Who ate my work!

I have made a bow tie out of fish skin; a few miniature kameksak/piluguq; leather thimbles; collected moose sinew, cut up pieces fur, leathers and seal skins; and now kameksak. I found most of the list above missing or eaten left over pieces! Dog or dogs had a festive party out of my projects! I am lucky I still have the parkas in-tack! Fingers crossed. Not so lucky the dogs are still roaming in my house and can have festive parties if no humans are around. There is a Yupik story why they have a crimped mouth on the side of their mouths; so they can stop talking. LOL!!!

The dogs won’t tell on each other, they just look at each other – and seemed to hint it’s his fault; no it’s him. As a Yup’ik seamstress I outa un-crimp their mouths with my tools they’ve sniffed and force them to tell me,”Who ate my work!”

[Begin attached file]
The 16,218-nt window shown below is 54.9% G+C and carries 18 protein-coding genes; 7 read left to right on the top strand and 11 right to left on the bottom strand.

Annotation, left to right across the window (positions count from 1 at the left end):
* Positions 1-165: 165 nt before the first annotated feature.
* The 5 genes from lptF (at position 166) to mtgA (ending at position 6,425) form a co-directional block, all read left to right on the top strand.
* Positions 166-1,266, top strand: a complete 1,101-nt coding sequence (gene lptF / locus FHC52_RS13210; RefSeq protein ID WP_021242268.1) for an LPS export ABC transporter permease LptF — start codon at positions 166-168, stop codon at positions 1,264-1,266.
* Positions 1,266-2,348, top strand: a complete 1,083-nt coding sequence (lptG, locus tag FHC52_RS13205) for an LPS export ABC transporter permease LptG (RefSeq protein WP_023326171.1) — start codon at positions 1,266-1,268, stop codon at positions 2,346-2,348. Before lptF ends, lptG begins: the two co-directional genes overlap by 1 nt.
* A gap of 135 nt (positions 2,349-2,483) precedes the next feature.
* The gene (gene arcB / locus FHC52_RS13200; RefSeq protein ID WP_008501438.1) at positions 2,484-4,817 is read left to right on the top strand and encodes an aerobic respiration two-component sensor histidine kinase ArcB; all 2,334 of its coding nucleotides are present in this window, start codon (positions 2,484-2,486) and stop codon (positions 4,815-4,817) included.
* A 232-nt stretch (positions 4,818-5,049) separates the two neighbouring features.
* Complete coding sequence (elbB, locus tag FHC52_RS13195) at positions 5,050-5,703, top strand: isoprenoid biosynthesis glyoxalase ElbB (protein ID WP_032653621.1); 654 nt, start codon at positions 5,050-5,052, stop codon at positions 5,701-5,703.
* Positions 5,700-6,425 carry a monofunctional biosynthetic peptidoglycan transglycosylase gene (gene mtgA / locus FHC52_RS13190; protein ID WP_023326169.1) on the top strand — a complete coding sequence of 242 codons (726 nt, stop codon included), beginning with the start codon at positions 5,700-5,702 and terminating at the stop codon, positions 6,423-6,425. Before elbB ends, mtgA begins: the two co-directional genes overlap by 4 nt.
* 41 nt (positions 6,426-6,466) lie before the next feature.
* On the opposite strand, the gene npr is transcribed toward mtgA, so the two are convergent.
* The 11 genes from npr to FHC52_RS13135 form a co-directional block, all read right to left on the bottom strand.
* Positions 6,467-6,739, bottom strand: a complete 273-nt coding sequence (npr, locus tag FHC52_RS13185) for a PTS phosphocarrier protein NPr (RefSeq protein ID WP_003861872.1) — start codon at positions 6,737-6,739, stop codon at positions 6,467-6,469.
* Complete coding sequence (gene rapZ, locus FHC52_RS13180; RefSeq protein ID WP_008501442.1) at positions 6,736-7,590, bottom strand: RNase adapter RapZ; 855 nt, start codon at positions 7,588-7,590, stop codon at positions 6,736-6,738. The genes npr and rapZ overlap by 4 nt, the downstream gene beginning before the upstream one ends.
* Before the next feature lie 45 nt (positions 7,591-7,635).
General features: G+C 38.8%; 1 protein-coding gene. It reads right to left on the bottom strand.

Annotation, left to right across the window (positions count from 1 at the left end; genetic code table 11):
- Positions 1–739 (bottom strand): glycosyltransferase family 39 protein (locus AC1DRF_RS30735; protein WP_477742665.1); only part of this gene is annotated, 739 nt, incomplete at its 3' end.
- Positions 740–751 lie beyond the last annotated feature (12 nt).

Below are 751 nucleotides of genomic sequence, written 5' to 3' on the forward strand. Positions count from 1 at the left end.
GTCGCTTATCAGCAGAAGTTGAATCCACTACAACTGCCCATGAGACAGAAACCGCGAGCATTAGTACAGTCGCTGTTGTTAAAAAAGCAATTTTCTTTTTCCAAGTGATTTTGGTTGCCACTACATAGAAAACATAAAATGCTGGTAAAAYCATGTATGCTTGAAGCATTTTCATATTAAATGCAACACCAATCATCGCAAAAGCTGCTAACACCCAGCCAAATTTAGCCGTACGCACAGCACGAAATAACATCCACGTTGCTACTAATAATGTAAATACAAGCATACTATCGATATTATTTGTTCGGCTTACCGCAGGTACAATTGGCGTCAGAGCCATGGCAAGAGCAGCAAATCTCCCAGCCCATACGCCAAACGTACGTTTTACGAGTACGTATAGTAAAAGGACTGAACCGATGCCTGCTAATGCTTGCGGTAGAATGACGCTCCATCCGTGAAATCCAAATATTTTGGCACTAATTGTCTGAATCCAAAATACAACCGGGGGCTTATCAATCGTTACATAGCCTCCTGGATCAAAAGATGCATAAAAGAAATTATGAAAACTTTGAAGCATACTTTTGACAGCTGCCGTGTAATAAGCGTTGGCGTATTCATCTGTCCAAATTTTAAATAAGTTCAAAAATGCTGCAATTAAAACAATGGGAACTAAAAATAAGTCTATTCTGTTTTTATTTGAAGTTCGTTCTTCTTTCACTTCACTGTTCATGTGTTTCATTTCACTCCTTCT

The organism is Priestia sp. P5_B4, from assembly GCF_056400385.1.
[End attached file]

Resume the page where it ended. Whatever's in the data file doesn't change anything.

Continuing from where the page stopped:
Author: Nasek'taq

Merna Wharton “Nasek’taq” is Yup'ik from Akiacuaq (Akiachak) lives in Anchorage Alaska. Merna is an Alaska Native artist, poet, traditional and contemporary seamstress, carver, gatherer of greens and berries, and loves the outdoors of Alaska! Merna enjoys finding art in natural elements and shares her experiences through her website, nasektaq.com. Merna crafts to preserve her culture and art and shares her worldview from a remote village Yup’ik girl’s perspective with a glimpse of life in Alaska in her writing and poems. More information about her art can be found at https://www.rasmuson.org/49writers/artist-profile/merna-wharton/.